This study used two theoretical perspectives—coercive power and gender norms—to examine how gender affects victims’ decisions to report physical assaults to the police. The coercive power perspective attributes gender differences in reporting to sex-linked physical coercive power differences that affect the harm of the crime and victims’ personal safety. The gender norm perspective attributes gender differences in reporting to specific gender norms that influence crime reporting decisions. Using a sample of 18,627 nonintimate partner physical assaults from the National Crime Victimization Survey (1993–2015), crime reporting models demonstrated significantly better fit when they included the interaction between the victim’s gender and the offender’s gender than when they included only the main effects. In the sample, (a) female victims were 21.9% more likely to report to the police when the offender was male (vs. female) and (b) male victims were 45.8% more likely to report to the police when the offender was female (vs. male). Victims’ tendency to report an opposite-sex offender to the police was strongest in simple assaults and absent in aggravated assaults. We conclude that male and female victims’ reporting behaviors were most consistent with gender norms that encourage the use of self-help violence and discourage police reporting in intragender assaults. Consistent with this explanation, self-help violence was negatively related to crime reporting in assaults. Victims were more likely to use self-help violence and avoid reporting to the police against a same-sex offender than an opposite-sex offender. Finally, the offender’s gender had a relatively stronger influence on assault victims’ decisions to use self-help violence than on victims’ decisions to take no action against the offender (i.e., not reporting to the police or using self-help violence).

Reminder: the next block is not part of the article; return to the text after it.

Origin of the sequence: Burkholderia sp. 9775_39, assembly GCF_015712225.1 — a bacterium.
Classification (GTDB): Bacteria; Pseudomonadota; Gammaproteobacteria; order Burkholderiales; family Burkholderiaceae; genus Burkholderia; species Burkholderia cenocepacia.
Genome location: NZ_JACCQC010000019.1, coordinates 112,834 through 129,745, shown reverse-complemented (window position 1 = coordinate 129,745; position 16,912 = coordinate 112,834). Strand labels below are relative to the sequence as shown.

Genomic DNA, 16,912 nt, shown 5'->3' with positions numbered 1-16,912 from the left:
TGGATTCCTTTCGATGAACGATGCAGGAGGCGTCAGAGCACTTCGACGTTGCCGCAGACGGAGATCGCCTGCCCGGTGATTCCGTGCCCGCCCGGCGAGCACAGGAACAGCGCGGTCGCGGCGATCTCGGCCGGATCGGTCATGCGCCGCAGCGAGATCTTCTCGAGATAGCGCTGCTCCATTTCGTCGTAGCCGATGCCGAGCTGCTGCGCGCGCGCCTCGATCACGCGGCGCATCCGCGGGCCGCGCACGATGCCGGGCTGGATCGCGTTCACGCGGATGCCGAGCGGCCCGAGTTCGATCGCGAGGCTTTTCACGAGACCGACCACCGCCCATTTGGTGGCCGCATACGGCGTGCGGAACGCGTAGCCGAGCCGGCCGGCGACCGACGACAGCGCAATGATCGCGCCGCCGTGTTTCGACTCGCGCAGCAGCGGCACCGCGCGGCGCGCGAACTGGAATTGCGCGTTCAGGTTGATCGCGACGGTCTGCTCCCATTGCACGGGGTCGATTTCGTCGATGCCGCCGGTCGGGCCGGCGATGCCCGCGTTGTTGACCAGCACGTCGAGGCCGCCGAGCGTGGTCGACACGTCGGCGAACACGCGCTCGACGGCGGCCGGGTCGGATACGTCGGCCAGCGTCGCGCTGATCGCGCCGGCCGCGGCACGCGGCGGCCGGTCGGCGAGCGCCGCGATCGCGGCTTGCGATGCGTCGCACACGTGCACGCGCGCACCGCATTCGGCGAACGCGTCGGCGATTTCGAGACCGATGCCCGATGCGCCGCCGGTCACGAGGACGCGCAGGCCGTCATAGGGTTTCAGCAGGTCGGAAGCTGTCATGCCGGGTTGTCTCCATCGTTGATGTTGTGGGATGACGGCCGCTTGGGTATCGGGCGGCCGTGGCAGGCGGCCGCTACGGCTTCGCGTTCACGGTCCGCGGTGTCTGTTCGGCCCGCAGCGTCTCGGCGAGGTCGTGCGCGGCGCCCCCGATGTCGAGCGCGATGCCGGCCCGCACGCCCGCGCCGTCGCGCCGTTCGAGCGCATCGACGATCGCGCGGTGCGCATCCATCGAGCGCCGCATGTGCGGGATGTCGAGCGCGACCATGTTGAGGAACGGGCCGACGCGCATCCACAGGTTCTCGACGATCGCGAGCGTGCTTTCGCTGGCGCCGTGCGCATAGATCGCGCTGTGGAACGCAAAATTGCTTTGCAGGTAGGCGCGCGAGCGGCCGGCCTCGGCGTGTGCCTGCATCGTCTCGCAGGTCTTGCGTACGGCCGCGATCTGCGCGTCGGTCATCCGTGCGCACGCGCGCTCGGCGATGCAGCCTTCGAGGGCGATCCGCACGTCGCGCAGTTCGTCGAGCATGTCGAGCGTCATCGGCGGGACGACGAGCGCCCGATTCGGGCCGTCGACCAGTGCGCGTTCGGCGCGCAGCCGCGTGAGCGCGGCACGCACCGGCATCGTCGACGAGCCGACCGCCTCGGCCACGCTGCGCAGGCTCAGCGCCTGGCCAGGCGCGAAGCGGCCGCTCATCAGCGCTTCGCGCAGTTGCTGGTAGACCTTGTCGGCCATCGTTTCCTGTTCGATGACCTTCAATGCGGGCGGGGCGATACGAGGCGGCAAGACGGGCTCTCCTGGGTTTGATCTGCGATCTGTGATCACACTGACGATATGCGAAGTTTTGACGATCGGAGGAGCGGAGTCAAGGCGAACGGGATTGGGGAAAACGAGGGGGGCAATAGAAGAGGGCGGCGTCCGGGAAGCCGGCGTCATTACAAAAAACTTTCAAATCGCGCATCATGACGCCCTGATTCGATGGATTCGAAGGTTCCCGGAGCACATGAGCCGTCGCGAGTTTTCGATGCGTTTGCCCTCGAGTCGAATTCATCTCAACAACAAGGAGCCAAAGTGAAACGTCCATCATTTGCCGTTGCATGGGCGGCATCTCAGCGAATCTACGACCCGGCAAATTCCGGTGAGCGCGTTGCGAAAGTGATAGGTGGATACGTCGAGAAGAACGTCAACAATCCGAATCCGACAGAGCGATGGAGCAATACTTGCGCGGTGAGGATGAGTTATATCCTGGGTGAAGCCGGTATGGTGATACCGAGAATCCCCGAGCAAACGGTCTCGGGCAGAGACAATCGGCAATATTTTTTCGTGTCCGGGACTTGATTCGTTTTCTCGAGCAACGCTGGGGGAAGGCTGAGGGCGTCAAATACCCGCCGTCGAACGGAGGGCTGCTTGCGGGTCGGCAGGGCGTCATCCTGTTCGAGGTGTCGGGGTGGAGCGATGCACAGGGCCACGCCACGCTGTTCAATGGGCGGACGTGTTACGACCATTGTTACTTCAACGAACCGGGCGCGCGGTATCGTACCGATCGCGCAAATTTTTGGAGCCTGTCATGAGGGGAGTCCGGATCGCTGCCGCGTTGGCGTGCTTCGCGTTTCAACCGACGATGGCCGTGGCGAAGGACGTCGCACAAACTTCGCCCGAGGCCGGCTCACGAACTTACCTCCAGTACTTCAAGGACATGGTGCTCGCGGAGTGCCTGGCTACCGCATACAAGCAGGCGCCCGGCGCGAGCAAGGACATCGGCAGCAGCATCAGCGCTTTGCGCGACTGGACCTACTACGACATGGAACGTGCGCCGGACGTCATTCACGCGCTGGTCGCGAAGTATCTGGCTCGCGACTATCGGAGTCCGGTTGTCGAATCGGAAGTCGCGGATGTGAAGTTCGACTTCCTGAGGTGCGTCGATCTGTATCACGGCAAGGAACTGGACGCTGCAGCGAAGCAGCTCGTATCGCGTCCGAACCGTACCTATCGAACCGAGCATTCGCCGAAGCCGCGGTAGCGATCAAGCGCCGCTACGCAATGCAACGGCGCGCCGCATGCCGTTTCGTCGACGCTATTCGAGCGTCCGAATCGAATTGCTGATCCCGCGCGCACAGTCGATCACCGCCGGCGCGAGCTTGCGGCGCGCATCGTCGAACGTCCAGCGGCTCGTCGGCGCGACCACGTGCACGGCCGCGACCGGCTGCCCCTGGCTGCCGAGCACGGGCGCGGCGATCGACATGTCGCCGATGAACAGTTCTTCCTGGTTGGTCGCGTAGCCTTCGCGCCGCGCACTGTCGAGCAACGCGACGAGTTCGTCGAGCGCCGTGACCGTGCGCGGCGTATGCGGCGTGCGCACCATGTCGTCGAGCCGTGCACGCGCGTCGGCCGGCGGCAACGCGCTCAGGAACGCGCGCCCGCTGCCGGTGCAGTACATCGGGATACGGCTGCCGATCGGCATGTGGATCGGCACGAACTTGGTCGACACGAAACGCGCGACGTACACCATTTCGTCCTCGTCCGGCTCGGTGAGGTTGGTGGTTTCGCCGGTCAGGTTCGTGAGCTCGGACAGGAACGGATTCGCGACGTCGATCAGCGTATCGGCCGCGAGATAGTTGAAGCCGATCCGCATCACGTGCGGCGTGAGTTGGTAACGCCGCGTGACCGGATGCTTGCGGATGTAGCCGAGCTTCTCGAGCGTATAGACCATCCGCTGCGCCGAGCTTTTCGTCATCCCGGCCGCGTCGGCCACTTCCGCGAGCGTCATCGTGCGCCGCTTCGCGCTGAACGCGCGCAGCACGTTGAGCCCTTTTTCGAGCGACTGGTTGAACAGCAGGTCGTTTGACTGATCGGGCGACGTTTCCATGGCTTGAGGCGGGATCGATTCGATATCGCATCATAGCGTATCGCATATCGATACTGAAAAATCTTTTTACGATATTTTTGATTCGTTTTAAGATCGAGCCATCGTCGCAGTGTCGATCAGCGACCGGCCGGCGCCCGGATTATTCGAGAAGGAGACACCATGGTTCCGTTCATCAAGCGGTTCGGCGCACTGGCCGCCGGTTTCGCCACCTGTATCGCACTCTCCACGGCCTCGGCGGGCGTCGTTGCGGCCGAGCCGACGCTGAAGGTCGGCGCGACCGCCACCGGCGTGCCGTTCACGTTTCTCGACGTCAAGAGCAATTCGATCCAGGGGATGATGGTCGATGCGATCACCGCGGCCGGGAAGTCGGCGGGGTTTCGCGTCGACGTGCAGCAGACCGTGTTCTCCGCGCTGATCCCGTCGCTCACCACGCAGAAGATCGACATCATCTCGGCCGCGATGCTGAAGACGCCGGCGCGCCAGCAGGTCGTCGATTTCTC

All Science Journal Classification (ASJC) codes
- Clinical Psychology
- Applied Psychology